Latest update: 24/07/2011
- cancer - health - Hugo Chavez - Venezuela
Chavez returns home 'cancer free' after treatment in Cuba
Venezuelan President Hugo Chavez returned to his country Saturday from a week-long chemotherapy treatment in Cuba after he had had a malignant tumour removed in June. In a televised speech, he said that he was now clear of cancerous cells.
By NEWS WIRES (text)
REUTERS - President Hugo Chavez returned to Venezuela on Saturday a week after leaving for chemotherapy in Cuba, saying no malignant cells were found and that he was arriving home in better health than when he left.
News that the 56-year-old socialist leader underwent surgery in Havana last month to remove a baseball-sized cancerous tumor has called into question his fitness to run for
re-election next year in the OPEC nation.
“It’s a day of joy for me, of happiness, I have no doubt, for the great majority of our people,” he said in a brief speech at the capital’s airport broadcast live by state TV.
“I have come back better than I left, thanks to God.”
He said his doctors in Venezuela found no malignant cells before he left for Havana last Saturday, and that his Cuban doctors confirmed that during “rigorous” tests on Sunday.
Chavez had said on Friday he was preparing for a second round of chemotherapy. It was not clear when he might travel back to the communist-led Caribbean island as the guest of his friend and mentor, former Cuban leader Fidel Castro.
“It is important that the Venezuelan people should not think that everything is over ... it is a clear process, a hard fight,” the president said at Maiquetia Airport, flanked by his vice president and several government ministers.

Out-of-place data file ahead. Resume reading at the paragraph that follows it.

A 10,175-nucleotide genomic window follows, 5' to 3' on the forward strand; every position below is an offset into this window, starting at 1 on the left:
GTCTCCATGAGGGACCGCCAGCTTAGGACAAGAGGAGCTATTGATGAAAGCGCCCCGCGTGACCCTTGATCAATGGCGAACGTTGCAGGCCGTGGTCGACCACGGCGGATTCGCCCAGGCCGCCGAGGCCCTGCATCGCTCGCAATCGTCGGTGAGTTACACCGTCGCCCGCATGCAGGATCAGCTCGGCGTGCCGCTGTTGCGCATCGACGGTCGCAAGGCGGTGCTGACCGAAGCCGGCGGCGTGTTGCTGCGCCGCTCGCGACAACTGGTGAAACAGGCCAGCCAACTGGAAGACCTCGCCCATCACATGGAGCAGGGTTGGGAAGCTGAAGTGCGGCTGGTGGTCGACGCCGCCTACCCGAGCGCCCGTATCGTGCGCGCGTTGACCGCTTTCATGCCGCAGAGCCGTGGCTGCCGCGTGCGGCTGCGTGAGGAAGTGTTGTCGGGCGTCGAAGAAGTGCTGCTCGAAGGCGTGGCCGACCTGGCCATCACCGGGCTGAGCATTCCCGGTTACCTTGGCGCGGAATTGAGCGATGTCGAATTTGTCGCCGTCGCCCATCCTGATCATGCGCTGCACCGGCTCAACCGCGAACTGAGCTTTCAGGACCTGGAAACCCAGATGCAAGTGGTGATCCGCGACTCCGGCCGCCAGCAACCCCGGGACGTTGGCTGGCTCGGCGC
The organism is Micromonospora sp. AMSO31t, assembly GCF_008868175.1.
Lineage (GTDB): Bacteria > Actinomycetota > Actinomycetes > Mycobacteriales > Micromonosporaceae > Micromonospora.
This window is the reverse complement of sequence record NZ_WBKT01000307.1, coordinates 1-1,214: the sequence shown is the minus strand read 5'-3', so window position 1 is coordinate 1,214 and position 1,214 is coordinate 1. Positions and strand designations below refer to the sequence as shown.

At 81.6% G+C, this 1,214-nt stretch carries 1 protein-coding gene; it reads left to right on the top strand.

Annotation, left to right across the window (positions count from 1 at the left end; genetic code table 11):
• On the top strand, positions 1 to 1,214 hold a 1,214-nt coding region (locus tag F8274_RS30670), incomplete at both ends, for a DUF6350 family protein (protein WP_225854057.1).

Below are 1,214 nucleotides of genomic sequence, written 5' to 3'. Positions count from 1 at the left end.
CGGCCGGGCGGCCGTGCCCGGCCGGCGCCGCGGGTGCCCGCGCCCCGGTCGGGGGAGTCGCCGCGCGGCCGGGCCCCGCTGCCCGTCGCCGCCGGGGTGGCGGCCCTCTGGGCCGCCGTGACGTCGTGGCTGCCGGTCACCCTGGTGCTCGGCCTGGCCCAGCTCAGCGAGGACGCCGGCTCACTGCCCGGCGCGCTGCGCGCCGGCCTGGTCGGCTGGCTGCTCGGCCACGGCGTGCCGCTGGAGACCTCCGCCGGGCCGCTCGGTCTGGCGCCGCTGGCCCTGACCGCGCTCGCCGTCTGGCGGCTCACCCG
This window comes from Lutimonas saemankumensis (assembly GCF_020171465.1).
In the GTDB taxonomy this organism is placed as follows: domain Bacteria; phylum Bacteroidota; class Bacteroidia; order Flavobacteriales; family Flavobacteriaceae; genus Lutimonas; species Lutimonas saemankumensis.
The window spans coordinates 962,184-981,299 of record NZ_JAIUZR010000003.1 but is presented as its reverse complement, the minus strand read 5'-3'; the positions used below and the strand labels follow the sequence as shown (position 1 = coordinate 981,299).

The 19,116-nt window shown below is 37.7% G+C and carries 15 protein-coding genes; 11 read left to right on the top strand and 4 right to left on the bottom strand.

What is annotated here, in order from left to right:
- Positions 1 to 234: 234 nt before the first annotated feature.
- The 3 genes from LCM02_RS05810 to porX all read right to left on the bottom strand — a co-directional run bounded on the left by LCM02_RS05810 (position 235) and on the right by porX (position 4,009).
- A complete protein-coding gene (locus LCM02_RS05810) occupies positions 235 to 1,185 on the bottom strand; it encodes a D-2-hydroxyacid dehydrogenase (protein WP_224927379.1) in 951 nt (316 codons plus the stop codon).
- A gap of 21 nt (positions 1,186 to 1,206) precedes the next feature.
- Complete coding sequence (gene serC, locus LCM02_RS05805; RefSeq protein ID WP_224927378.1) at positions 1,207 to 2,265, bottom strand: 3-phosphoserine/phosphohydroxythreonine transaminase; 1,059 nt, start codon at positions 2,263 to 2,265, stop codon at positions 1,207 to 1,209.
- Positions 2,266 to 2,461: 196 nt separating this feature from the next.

“No malignant cells were found in any part of my body ... The risk exists, so chemotherapy was applied to me all week in various sessions ... Here I am, to continue the battle.”
He had two operations last month that he described as complicated: the first for a pelvic abscess and another to remove the tumor. He was away almost a month until returning home a day before Venezuela’s 200th independence celebration.
A former soldier whose workaholic leadership style and image of invincibility have helped him win numerous votes, Chavez is visibly weakened as he plans his re-election bid.
Parliamentary elections last September showed the South American country split down the middle between Chavez supporters and opponents. Now, a fractious opposition coalition senses a chance to unseat the convalescing leader in 2012.
At the airport on Saturday, Chavez looked tired but back to his folksy self, joking about the Venezuelan soccer team’s exit from the Copa America tournament after they had a goal ruled out for offside in Wednesday’s semi-final against Paraguay.
The team, long seen as the continent’s weakest, shocked everyone by reaching the last four of the tournament, forging a rare moment of unity in a politically polarized nation.
He said Argentine soccer star Diego Maradona, who visited him in Havana on Friday, told him the goal should have stood.
“Maradona says the goal against Paraguay was valid,” Chavez said. “For me, our Vinotinto (Venezuelan national team) were the only champions of the Copa America ... heroic, historic.”